Lavatory scrub joins kids’ curricula

by Mayumi Saito

The clock struck 1:25 p.m., and six fifth-graders at Minami Elementary School in Yokohama headed for lavatories carrying brushes, mops, dustpans and toilet paper.

The three boys and three girls, each in a separate lavatory, scrubbed the toilets, mopped the floors and refilled the toilet paper holders, wrapping up their task with a review session at 1:45 p.m.

They appear used to the chore that six months earlier they never would have expected to perform.

“I wasn’t happy about (toilet cleaning) at the beginning. But once I started, it was fun,” said Riku Motoki, 11.

Minami Elementary School is one of the 13 model schools where the Yokohama board of education for the first time in some 30 years is tasking students with cleaning the lavatories. The edict will take effect at all of the city’s 500 public elementary, junior high and high schools in April.

Muneaki Saito of the board of education said giving students this chore was decided in a 2006 educational reform conference seeking to instill a collective public spirit at a time when Yokohama schools were experiencing increasing vandalism and other property damage.

People in their 30s and older may remember cleaning their school lavatories in Yokohama. But in 1985, the city assigned the task to janitors.

Despite the efforts of janitors, however, the lavatories increasingly accumulated garbage and graffiti.

According to Susumu Degawa, principal of Minami Elementary School, the city’s about-face coincided with the desires of his student body. Hence a student committee last December kicked off “Operation Toilet Cleanup.”

“I was nervous about the parents’ reaction at first. A few raised concerns about viral infections. But the majority praised our new measure. Some were even surprised we hadn’t been doing this already,” Deguchi said.

The initial cleanup was performed only by sixth-graders armed with masks and gloves. In June, the school doctor said protective gear wasn’t necessary.

“We decided instead to strengthen the children’s immune systems by encouraging them to wash their hands and gargle,” health teacher Nobuko Kusumoto said.

Fifth-graders joined their older counterparts in June and have been doing their share of scrubbing the school’s seven lavatories.

“I didn’t care even if I made a mess before. But after watching the sixth-graders clean our bathrooms, I now try to keep them clean and work just as hard,” said Naoya Masuda, 11.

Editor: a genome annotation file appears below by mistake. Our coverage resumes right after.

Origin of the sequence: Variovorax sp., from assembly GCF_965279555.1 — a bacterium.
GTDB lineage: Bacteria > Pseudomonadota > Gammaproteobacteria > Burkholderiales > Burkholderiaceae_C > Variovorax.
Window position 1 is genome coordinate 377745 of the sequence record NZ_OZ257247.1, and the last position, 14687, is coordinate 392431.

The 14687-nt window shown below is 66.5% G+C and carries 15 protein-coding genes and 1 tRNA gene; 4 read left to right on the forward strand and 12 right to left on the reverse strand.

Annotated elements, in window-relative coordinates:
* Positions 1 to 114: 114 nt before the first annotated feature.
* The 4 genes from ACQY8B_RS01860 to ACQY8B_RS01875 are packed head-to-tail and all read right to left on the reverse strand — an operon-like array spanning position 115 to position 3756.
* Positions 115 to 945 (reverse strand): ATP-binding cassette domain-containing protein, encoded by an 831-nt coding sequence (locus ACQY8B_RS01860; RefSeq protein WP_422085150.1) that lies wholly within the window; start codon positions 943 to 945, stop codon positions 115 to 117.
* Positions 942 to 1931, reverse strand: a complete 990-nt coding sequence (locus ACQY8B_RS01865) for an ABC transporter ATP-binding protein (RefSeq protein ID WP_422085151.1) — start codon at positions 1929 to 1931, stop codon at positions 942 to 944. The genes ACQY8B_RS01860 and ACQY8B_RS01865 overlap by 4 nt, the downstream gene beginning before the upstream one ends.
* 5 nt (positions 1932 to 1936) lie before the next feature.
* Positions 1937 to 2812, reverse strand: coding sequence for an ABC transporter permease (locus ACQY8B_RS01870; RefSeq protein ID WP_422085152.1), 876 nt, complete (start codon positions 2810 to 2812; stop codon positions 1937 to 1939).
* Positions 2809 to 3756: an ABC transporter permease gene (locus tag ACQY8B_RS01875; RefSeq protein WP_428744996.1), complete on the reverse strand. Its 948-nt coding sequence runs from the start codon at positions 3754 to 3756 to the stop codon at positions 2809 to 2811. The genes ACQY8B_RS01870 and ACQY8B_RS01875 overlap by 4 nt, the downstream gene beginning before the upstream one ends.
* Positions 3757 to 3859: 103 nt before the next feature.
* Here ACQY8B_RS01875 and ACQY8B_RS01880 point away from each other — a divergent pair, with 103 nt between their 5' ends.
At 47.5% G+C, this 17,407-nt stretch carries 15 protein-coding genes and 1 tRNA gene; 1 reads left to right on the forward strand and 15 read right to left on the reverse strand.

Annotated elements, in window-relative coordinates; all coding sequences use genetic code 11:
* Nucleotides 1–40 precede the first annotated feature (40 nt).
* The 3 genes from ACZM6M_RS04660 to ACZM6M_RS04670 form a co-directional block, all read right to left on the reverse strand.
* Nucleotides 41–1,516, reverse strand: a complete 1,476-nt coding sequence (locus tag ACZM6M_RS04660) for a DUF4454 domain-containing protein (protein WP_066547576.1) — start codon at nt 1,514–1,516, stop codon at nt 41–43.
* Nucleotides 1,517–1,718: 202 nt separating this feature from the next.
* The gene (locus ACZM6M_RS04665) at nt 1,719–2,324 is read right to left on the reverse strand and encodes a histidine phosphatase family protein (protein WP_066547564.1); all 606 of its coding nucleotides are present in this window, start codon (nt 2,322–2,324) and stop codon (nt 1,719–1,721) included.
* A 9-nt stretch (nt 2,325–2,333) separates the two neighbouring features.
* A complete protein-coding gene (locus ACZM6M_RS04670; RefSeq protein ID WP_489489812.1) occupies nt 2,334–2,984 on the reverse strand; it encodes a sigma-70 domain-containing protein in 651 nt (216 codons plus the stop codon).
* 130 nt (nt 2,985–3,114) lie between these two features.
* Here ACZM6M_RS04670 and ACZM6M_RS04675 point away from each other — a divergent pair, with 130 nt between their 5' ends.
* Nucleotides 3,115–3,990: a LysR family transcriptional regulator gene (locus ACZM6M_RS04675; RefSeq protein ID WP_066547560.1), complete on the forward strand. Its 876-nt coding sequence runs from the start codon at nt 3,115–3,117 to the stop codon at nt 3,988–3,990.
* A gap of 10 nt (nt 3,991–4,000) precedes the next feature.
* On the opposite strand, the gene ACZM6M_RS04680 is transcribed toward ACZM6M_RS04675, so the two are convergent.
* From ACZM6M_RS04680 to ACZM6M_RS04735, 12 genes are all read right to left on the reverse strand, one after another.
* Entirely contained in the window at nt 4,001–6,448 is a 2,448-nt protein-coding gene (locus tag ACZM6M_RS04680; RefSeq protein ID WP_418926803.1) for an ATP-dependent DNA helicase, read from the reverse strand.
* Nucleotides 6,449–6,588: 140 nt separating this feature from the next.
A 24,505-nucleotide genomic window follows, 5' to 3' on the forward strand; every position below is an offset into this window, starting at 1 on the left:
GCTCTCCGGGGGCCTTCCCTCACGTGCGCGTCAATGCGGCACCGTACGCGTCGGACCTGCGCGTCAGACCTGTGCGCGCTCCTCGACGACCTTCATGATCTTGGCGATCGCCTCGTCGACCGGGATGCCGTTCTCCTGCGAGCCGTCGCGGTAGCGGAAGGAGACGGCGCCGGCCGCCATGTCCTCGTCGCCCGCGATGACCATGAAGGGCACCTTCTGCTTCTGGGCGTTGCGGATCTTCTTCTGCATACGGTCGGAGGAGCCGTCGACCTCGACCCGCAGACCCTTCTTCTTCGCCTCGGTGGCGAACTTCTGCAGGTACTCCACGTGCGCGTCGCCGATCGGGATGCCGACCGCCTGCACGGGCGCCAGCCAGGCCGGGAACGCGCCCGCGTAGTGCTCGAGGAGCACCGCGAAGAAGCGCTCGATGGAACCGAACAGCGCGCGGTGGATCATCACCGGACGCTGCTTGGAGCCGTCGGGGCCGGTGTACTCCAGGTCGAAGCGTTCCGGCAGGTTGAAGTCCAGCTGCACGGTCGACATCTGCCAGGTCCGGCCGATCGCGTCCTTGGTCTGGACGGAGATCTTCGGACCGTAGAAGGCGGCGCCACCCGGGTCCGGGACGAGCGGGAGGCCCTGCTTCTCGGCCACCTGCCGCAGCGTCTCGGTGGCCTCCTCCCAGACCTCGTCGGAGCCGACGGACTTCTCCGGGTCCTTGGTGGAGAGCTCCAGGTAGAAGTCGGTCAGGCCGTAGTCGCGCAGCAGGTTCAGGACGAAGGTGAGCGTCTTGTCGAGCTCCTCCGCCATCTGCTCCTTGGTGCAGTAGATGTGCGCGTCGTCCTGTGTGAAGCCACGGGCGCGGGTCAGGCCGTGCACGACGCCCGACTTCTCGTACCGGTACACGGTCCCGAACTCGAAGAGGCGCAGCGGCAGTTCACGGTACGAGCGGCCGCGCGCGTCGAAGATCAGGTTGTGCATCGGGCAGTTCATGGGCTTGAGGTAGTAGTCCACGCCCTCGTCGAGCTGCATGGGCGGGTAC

A school survey reflects this change in attitude: 88 percent of the children from the third through sixth grades responded that they have been making a more conscious effort to keep lavatories clean. Although 7 percent of the fifth- and sixth-graders seemed cool to the task, more children responded that the chore made them feel good, including those who replied that working for the sake of others was their responsibility, and that performing such chores was actually “cool.”

In addition, 49 percent of the third- and fourth-graders answered “I appreciate (the older students) working for us,” and another 44 percent said, “I will also work hard when it’s my turn.”

While Yokohama believes it can succeed in expanding this volunteer effort to all of its schools next year, other Kanagawa Prefecture municipalities are pursuing different goals.

Hiratsuka’s elementary and junior high schools rely on janitors and contractors for sanitary chores, according to the board of education. Kawasaki employs daily contractors for elementary schools and monthly ones for junior high schools, and asks students to fill any gaps.

While Yokohama may seem unique in its tasking of lavatory cleanup chores to children, in reality most public schools nationwide consider this task a responsibility of students. The School Toilet Study Group, established by six toilet-affiliated companies, reported that 62 percent of all elementary schools and 78 percent of junior high schools have their students clean the lavatories, according to a survey carried out in August.

A Yahoo Japan survey last year found 92 percent of the public supports this activity, both at the elementary and junior high school level.

Saito of the Yokohama board of education said, “I think we have a good start to teach kids the spirit of public service.

“Today’s children have less work responsibility and smaller roles even within the family. But some kids from our model schools are starting to clean toilets at home as well.”